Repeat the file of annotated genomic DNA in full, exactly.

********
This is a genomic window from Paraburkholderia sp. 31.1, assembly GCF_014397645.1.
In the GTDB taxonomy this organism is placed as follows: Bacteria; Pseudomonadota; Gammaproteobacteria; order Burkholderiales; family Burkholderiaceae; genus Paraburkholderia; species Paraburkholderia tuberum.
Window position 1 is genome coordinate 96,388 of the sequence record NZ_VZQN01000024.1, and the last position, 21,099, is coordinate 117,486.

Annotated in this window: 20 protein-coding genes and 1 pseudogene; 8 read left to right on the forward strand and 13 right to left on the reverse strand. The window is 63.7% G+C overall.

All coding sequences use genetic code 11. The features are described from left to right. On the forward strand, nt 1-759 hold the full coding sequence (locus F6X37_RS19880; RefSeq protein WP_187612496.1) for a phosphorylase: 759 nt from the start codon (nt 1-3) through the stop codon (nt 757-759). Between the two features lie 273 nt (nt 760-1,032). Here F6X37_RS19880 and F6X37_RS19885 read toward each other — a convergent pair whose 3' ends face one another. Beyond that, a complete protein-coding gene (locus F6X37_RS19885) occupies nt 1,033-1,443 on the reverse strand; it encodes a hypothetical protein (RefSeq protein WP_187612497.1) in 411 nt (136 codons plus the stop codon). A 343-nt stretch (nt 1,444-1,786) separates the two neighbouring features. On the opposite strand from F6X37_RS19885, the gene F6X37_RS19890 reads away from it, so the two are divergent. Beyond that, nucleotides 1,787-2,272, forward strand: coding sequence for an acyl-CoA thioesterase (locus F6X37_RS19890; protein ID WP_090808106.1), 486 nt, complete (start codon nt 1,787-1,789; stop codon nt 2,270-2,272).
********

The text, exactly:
This is a genomic window from Paraburkholderia sp. 31.1, assembly GCF_014397645.1.
In the GTDB taxonomy this organism is placed as follows: Bacteria; Pseudomonadota; Gammaproteobacteria; order Burkholderiales; family Burkholderiaceae; genus Paraburkholderia; species Paraburkholderia tuberum.
Window position 1 is genome coordinate 96,388 of the sequence record NZ_VZQN01000024.1, and the last position, 21,099, is coordinate 117,486.

Annotated in this window: 20 protein-coding genes and 1 pseudogene; 8 read left to right on the forward strand and 13 right to left on the reverse strand. The window is 63.7% G+C overall.

All coding sequences use genetic code 11. The features are described from left to right. On the forward strand, nt 1-759 hold the full coding sequence (locus F6X37_RS19880; RefSeq protein WP_187612496.1) for a phosphorylase: 759 nt from the start codon (nt 1-3) through the stop codon (nt 757-759). Between the two features lie 273 nt (nt 760-1,032). Here F6X37_RS19880 and F6X37_RS19885 read toward each other — a convergent pair whose 3' ends face one another. Beyond that, a complete protein-coding gene (locus F6X37_RS19885) occupies nt 1,033-1,443 on the reverse strand; it encodes a hypothetical protein (RefSeq protein WP_187612497.1) in 411 nt (136 codons plus the stop codon). A 343-nt stretch (nt 1,444-1,786) separates the two neighbouring features. On the opposite strand from F6X37_RS19885, the gene F6X37_RS19890 reads away from it, so the two are divergent. Beyond that, nucleotides 1,787-2,272, forward strand: coding sequence for an acyl-CoA thioesterase (locus F6X37_RS19890; protein ID WP_090808106.1), 486 nt, complete (start codon nt 1,787-1,789; stop codon nt 2,270-2,272).